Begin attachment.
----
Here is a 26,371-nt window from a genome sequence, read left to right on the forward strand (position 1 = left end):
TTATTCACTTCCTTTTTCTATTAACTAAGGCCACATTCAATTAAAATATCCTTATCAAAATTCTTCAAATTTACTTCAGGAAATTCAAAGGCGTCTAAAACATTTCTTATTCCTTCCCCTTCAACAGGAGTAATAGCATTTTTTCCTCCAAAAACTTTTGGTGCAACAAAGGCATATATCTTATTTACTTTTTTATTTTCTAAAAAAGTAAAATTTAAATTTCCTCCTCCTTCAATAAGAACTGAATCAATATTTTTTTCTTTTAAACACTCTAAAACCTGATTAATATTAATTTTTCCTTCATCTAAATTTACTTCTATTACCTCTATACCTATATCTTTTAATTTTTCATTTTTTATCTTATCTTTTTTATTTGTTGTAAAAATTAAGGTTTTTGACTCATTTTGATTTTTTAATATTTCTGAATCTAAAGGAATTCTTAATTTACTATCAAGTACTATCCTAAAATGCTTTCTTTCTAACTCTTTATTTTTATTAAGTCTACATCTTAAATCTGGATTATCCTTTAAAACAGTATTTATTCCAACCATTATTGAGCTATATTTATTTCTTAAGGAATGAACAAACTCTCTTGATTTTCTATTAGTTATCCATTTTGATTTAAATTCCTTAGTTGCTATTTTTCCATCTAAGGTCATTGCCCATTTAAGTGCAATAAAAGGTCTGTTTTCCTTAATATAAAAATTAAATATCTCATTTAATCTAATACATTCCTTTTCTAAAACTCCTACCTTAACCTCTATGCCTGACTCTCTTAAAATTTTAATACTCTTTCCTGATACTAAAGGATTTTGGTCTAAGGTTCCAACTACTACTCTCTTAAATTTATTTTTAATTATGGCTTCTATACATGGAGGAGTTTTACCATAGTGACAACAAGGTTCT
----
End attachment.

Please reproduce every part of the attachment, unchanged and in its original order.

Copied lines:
Here is a 26,371-nt window from a genome sequence, read left to right on the forward strand (position 1 = left end):
TTATTCACTTCCTTTTTCTATTAACTAAGGCCACATTCAATTAAAATATCCTTATCAAAATTCTTCAAATTTACTTCAGGAAATTCAAAGGCGTCTAAAACATTTCTTATTCCTTCCCCTTCAACAGGAGTAATAGCATTTTTTCCTCCAAAAACTTTTGGTGCAACAAAGGCATATATCTTATTTACTTTTTTATTTTCTAAAAAAGTAAAATTTAAATTTCCTCCTCCTTCAATAAGAACTGAATCAATATTTTTTTCTTTTAAACACTCTAAAACCTGATTAATATTAATTTTTCCTTCATCTAAATTTACTTCTATTACCTCTATACCTATATCTTTTAATTTTTCATTTTTTATCTTATCTTTTTTATTTGTTGTAAAAATTAAGGTTTTTGACTCATTTTGATTTTTTAATATTTCTGAATCTAAAGGAATTCTTAATTTACTATCAAGTACTATCCTAAAATGCTTTCTTTCTAACTCTTTATTTTTATTAAGTCTACATCTTAAATCTGGATTATCCTTTAAAACAGTATTTATTCCAACCATTATTGAGCTATATTTATTTCTTAAGGAATGAACAAACTCTCTTGATTTTCTATTAGTTATCCATTTTGATTTAAATTCCTTAGTTGCTATTTTTCCATCTAAGGTCATTGCCCATTTAAGTGCAATAAAAGGTCTGTTTTCCTTAATATAAAAATTAAATATCTCATTTAATCTAATACATTCCTTTTCTAAAACTCCTACCTTAACCTCTATGCCTGACTCTCTTAAAATTTTAATACTCTTTCCTGATACTAAAGGATTTTGGTCTAAGGTTCCAACTACTACTCTCTTAAATTTATTTTTAATTATGGCTTCTATACATGGAGGAGTTTTACCATAGTGACAACAAGGTTCT